Junior Jean was 22 years old when he accidentally killed himself from drinking a potion to protect from the werewolves that were coming after him. A bright kid with a lazy eye and an uneasy smile, he grew up in the orphanage in Kenscoff and was my friend. Kenscoff is high in the mountains above Port au Prince; it’s a sprawling compound of six-story buildings that house 400 orphans. Its cold there, so cold you can see your breath it’s a place of gray Soviet block apartments where it rains everyday and dense fog hovers stubbornly. The surrounding town of Kenscoff is the seat of Voodoo in Haiti and its presence is heavy. Juniors death sent a chill down the spine of all of us working in the orphanage and at his funeral Father Rick reads from his journals. In his last days he wrote obsessively many times a day, he was terrified and convinced that a curse had been put on him and his time was coming to an end. At night, he wrote, owls sat outside his windows and he saw werewolves dart hungrily between the shadows of the tall evergreen trees that surround the orphanage. We carried his coffin to the cemetery and buried him last Friday. Father Rick was shaken, in town we stopped to sit with the local Voodoo priest who told us that in the coming fortnight nine other children will die and there is no way to stop it. He told us that the curse was put on the kids because there has been a lot of aid money coming to Haiti but none has reached the people, the kids death will change it and the money will flow. I went back down the hill to Port au Prince troubled, sleeping uneasy with dreams of people who shift shapes and become monsters.

The news was reporting a hurricane sitting off the shore-threatening landfall. In the morning as I sat in the little chapel, rain slammed hard against the stained glass windows, Father Rick sighed and told us a tornado hit Kenscoff the night before and three children died “There is a lot of good out there but there is also darkness and there is also evil so be vigilant.”

I tried to put the whole thing out of my head; there was more work than I knew how to handle. I spent the week unloading endless containers, and fighting for my land deal to be finished. On Wednesday I got a call that a cow had fell in a hole on my land left open from soil testing. I rushed over and ran up to my friend Salomon who was standing on the lip of a 20-foot deep hole peering down. I nervously looked in and saw a small calf crying at the bottom, her mother pacing angrily around us. “We need to get the cow out before Jaco comes back.” I trembled and he took the words out of my mouth. Jaco is the cow herder, a wild-eyed old man built like a fortress, always shirtless, funny as hell but heavy into Voodoo. We have become close in the last 6 months but I don’t want to take any chances: he carries a sharp machete. I climbed down into the hole and began to tie a rope around the kicking calf. A large tarantula ran over my shoe, I yelped then squished it; I was sweating and filthy. After a few hours we finally pulled it out shaken but unharmed. When I finally climbed out of the hole Jaco stood above me blocking out the sun. He was shaking his head; we took a walk. He could see I was sorry that the hole was left dangerously open, he calmed me down and I asked him if I could make it better. Jaco shrugged his huge shoulders, I reached in my pocket and handed him a wrinkled 20-dollar bill. Jaco lit up and became excited and happy he danced a little jig and patted me on the back, thanked me then headed off to the closest bar: curse averted thanks Andrew Jackson.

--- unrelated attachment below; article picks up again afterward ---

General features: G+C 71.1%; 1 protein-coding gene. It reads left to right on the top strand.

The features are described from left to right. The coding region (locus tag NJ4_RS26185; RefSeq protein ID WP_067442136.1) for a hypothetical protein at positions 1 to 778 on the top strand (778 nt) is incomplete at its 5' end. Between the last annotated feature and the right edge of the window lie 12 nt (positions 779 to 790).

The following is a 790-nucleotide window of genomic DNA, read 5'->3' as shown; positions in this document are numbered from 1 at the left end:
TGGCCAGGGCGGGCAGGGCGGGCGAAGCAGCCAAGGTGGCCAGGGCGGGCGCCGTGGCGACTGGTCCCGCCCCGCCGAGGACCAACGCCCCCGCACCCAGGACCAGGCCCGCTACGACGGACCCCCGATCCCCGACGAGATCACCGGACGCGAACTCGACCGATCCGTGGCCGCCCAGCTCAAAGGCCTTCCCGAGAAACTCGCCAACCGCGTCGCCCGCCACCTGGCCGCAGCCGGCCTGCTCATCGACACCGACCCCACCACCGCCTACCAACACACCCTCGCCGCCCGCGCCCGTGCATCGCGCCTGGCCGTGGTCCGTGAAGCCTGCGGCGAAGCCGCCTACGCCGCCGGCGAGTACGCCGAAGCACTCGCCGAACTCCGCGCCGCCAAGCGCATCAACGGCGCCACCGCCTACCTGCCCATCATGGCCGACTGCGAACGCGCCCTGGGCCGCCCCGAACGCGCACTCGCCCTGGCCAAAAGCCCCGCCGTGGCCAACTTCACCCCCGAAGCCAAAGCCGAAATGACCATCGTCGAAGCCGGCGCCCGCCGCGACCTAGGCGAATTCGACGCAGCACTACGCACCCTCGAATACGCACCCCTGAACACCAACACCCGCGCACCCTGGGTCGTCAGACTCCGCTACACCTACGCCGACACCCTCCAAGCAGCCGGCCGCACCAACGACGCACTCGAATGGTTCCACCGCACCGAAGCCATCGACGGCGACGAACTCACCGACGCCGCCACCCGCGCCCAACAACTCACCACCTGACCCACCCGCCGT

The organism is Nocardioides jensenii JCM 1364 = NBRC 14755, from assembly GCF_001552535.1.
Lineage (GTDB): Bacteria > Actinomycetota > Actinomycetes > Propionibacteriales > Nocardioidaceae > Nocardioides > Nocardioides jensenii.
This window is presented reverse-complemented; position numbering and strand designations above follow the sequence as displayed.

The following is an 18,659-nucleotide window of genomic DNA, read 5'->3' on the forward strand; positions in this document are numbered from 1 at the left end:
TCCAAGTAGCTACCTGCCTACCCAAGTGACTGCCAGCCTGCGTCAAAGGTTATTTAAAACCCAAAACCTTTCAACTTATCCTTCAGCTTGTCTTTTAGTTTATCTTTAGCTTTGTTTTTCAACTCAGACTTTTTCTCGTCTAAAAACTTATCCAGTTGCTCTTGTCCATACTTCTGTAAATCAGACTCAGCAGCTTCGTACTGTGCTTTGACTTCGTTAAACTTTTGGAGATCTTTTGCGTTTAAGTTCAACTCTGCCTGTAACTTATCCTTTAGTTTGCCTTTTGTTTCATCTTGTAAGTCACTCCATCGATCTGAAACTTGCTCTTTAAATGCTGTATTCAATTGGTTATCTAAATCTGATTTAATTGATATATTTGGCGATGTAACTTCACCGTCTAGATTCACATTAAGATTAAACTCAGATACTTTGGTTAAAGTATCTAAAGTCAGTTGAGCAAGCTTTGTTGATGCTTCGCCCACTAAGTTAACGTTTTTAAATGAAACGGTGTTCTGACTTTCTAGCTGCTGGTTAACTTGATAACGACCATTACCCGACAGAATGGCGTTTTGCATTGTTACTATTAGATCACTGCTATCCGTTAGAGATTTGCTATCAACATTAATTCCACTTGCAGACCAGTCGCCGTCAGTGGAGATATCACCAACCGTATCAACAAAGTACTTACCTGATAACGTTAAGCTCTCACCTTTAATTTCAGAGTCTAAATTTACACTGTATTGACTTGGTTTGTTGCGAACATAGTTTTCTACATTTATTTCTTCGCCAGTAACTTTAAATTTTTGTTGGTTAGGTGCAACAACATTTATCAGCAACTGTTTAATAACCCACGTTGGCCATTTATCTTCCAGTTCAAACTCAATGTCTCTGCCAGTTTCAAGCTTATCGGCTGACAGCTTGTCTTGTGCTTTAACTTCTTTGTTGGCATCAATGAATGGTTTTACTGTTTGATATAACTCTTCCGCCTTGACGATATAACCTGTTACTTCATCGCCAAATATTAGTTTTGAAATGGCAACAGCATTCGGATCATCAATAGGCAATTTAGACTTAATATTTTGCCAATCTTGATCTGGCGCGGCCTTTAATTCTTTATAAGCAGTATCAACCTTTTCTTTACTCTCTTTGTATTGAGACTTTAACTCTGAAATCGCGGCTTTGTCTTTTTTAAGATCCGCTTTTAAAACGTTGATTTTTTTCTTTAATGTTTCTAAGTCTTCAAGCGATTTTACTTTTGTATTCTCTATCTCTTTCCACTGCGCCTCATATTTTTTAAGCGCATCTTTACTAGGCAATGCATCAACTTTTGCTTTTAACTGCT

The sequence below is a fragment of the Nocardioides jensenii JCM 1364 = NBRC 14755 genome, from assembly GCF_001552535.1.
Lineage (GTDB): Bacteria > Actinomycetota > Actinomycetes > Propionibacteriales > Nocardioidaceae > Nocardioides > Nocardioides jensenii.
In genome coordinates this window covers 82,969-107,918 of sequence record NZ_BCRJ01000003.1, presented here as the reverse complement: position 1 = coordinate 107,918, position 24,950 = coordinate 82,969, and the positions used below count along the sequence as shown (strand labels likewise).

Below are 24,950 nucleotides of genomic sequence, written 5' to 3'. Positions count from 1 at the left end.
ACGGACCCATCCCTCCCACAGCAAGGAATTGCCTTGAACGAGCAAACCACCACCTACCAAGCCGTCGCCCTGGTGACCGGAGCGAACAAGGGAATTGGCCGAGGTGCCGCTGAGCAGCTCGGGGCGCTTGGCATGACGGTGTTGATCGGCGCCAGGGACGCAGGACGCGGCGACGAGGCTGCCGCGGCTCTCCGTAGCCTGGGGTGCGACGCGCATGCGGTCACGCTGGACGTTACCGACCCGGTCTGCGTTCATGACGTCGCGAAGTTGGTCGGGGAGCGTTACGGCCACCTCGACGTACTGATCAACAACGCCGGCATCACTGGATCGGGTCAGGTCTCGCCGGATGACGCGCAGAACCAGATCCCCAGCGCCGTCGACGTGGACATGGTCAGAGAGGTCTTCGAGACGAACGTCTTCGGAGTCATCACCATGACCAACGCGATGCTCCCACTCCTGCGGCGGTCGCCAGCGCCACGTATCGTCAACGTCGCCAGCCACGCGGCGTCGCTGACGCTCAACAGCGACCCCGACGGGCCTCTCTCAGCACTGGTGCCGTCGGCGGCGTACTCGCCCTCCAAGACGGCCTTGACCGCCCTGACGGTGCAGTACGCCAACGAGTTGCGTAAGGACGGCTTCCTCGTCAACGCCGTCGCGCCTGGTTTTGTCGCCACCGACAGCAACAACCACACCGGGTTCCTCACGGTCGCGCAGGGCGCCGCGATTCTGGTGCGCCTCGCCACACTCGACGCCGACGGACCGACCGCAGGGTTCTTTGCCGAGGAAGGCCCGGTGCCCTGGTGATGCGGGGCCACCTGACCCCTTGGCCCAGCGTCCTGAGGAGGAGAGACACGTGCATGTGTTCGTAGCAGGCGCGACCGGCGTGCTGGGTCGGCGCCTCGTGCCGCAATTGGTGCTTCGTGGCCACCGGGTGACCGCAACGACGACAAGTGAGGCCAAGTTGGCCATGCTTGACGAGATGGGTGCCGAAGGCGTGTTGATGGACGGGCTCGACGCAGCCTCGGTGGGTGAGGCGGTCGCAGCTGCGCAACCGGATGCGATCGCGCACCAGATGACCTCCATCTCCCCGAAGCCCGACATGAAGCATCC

The next morning more bad news from Kenscoff two more children had mysteriously died bringing the total to 6; we were halfway through the prophecy and had 5 days to go. Father Rick and I went to the morgue again and as we filled coffins with babies bodies, he reminded me of a prophecy my dad had said to him. Someone had told my dad that Haiti was 50 years in the past and my dad had disagreed and said that "This is not the past this is the future, if we are not careful this is where we are all heading. Oil spills, greed, exploitation and intolerance we are on the wrong track." Father Rick had thought about it a lot and knew it was true, he also gave me hope. “A prophecy is a warning but it’s not too late right now to change the outcome.”

That night I went drinking to my friend Anna’s bar in Pettionville. Anna is a drop dead gorgeous girl from Kosovo, she’s a badass who doesn’t even pretend to speak French or Creole; her bar CafĂ© Des Arts is my local. Filled with UN, NGOs and young Haitian elite, Copa bands play cover songs and everyone’s lips are tinted red from the fresh Raspberry Rum cocktails. I have a stool at the bar that everyone knows is mine. I like it there; it’s a band of misfits and lost souls. Mercenaries trade stories of Lebanon, Somalia and prostitutes, NGO’s trade stories of orgies at UN camps in Sudan and in the end we all get bleary eyed and Rummy and talk about beautiful women we’ve loved and lost. In the morning I wake up next to Anna who makes me pancakes and ginger tea, she wears only a T-shirt, which reads, “This was supposed to be the future.”

In the morning Father Rick is loading up the truck to go back to the orphanage another orphan has died, we have a funeral for him, 2 in one week is too much. At the mass in Kenscoff the kids are scared, none of them participate in the service. Father Rick tries to use the tragedy as a learning lesson about fear and light and love but the words drift unheard into the valley below. That night as we move huge containers around a field which is to become a new orphanage lightning hits the ground next to Father Rick, all the hair on his arm is singed off, the guys stop laughing and tremble.

Four Americans are killed at the airport, I’m glad my family made it out of here safe. The embassy has placed a travel warning on Haiti; people are hungry and angry. 3 billion dollars donated and 10 billion pledged yet only 2% spent so far. I’m incredibly frustrated with all the NGO fancy cars and big rented houses and boards of directors back home and money being wasted or not spent while people starve. I can’t sleep at night. I’ve been so hungry recently since there is little food that I’ve gone back to my Peace Corps habit of keeping a bottle of vinegar by my cot in my tent to drink from to quell the hunger pangs.

I travel to a lake outside of the city and organize a mobile clinic and food distribution. The villagers are grateful and kind. All of the kids in the village are stark naked and dusty; we bring clothes and water. The people there have to walk 2 hours for fresh water and school; they have nothing. We do our best there, treat some wounds and I give a dental clinic about brushing teeth, we laugh with them as we pass out tooth brushes and mouthwash. On the ride home I’m silent thinking about fancy parties in LA and fundraisers in Rome and nice cars and private jets and oil spills and wasted food and iPads and politicians. I look out the window and see devastation, hunger, thirst, dirty clinics and tarps for homes next to broken schools and I’m sick.

“This was supposed to be the future.” Sigh.